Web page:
On Sunday, a raging mob set the Mandani police station on fire in Tangi, Charsadda. The violent men also attacked four other posts and attacked a police station when the police refused to hand over the man arrested for alleged desecration of the Quran. This unruly mob also set police vehicles ablaze, and the area police have reported loss of records due to the fire. The security situation in the area remains tense.
The photo of the alleged suspect shows a frail man in ragged clothing, walking with officials. Initial reports suggest he is mentally unwell and a drug addict. The violent mob demanded that police hand over the blasphemy suspect. Multiple posts by men of Deobandi denomination on Twitter and Facebook have endorsed the vigilantes and taken this audacious position that the religiously violent men are true arbiters of justice.
The incident came into public view when videos of the angry men trying to push open the gates of the police station, while chanting Allah-hu-Akbar, were shared on Twitter, YouTube and Facebook. Initial videos depicted the mob being dispersed through aerial firing by the police; and men of all ages agitating. A number of videos from Mandani show the station on fire, men demolishing walls of a building with a bulldozer on site, while others making videos with their phones. As the law-and-order situation further deteriorated, reports of more attacks on police check posts rolled out.
Facebook pages and profiles of Pashtun political activists or citizen journalists with thousands of followers have been demanding severe punishment of the alleged blasphemer and endorsing the violence unleashed in the city by vigilantes. Accounts of Jamiat-e-Ulama-e-Islam supporters and those affiliated with Deoband media criticised the police for aerial firing, tear gas shelling and reiterated that the alleged blasphemers must be handed over to the lynch mob.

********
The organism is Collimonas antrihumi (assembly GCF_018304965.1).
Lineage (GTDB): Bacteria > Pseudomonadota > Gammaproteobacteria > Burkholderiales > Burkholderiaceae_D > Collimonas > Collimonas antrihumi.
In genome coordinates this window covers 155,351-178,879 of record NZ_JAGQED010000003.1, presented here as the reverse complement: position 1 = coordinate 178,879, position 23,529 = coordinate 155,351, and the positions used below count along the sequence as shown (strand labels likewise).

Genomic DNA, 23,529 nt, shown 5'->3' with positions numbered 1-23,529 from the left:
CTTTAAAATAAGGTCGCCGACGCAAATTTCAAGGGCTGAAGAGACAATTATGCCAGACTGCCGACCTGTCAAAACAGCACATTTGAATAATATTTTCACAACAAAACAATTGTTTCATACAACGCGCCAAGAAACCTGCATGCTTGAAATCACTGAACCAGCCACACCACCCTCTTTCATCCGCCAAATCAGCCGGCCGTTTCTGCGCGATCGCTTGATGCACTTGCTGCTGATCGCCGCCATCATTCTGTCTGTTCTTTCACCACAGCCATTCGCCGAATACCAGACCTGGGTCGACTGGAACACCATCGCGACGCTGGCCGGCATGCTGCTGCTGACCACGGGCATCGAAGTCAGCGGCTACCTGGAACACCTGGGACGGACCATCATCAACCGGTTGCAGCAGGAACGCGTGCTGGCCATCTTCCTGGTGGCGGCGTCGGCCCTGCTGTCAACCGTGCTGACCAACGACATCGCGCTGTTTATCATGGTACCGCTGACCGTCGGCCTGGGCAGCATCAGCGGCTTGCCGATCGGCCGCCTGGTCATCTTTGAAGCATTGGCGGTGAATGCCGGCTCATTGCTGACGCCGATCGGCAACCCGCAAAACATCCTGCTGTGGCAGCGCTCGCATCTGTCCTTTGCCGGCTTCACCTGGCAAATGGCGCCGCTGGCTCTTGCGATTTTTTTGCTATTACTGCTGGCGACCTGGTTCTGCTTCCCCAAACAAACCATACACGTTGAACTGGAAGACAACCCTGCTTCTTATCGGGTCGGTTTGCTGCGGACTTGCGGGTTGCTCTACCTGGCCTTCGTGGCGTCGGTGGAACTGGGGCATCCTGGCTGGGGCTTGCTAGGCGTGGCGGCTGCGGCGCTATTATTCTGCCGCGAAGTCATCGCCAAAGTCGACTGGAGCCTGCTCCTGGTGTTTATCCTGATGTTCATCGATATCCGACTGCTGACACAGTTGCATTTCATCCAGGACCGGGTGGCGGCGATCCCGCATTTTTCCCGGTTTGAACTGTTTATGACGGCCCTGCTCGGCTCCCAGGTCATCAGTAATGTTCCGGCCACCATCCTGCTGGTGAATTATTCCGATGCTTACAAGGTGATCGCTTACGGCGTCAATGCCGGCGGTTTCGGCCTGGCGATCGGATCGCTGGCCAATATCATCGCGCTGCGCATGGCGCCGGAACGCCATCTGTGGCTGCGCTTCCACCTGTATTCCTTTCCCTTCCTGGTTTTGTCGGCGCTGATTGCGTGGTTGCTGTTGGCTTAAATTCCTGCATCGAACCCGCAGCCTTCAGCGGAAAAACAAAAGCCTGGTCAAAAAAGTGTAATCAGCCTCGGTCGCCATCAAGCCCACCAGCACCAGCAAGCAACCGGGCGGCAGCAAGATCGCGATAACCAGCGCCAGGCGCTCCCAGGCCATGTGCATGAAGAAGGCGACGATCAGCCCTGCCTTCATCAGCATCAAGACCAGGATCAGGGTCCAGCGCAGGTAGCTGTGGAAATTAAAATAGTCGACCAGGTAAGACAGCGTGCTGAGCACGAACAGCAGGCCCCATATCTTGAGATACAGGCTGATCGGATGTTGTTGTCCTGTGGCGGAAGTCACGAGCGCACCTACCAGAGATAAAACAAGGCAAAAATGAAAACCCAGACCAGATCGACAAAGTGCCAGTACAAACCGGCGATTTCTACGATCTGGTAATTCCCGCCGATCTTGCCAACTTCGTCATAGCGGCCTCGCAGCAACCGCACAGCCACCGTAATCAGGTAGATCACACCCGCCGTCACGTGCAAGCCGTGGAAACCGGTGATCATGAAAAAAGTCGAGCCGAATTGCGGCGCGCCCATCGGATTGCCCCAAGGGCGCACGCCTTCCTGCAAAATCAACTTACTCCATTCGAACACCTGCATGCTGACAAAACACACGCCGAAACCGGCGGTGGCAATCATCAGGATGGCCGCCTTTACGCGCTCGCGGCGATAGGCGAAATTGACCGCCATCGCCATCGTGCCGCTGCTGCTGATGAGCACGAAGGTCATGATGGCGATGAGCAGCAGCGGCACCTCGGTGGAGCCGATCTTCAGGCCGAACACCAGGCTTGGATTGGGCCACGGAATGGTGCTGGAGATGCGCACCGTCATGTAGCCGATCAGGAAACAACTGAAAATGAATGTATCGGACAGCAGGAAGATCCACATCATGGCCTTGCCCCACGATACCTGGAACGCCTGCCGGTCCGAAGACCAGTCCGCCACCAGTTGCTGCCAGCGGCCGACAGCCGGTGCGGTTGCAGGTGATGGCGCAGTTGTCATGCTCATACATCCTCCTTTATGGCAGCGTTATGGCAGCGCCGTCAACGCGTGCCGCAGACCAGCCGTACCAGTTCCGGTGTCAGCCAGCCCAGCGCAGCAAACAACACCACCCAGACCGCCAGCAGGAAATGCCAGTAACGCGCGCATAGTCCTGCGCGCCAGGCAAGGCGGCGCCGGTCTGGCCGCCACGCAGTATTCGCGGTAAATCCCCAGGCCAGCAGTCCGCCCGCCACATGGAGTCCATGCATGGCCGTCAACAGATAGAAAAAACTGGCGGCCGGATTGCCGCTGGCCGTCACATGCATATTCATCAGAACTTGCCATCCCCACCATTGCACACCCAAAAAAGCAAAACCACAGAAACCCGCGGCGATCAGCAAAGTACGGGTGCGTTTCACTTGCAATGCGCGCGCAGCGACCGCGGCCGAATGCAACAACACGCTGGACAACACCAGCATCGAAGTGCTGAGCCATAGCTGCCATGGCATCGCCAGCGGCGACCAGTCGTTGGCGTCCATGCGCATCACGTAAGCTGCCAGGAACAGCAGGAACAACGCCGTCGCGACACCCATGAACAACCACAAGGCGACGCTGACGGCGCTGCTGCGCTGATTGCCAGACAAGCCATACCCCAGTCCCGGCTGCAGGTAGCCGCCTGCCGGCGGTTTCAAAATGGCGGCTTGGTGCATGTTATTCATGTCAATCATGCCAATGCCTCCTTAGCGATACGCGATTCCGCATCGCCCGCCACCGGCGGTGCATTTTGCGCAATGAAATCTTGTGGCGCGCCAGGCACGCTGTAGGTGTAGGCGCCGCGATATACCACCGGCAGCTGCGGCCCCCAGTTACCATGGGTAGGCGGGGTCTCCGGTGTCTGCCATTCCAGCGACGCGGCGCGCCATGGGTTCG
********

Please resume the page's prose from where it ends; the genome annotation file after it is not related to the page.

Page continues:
On Facebook, the hashtag Mandani in Urdu shows multiple shares of a Deobandi cleric’s post in which he calls the desecration incident a conspiracy and declared the alleged blasphemer’s mental state healthy. However, he is calling for the violence to stop. Scrolling down, in August 2020, Khatm-e-Nabuwat advocacy posts begin with Mandani tagged. In Charsadda, the Khatm-e-Nabuwat campaign has a huge traction. Historically, many puritanical Deobandis have been inciting hate and violence against religious minorities.
Currently, not unlike the Karak Hindu templeattack, there is no update on the possibility of political manipulation behind the attacks targeting the Charsadda police. The manner in which the mob managed to successfully damage public property indicates that this was a coordinated effort by the zealots.
An anonymous police officer told the dailyDawn, that the Police were unable to control the angry mob. This isn’t the first incident of a religiously motivated mob which the Pakistani police failed to control or apprehend. And it is certainly not the last either. Sadly, the police and state authorities have remained incapable of halting the vigilantes who kill in the name of religion.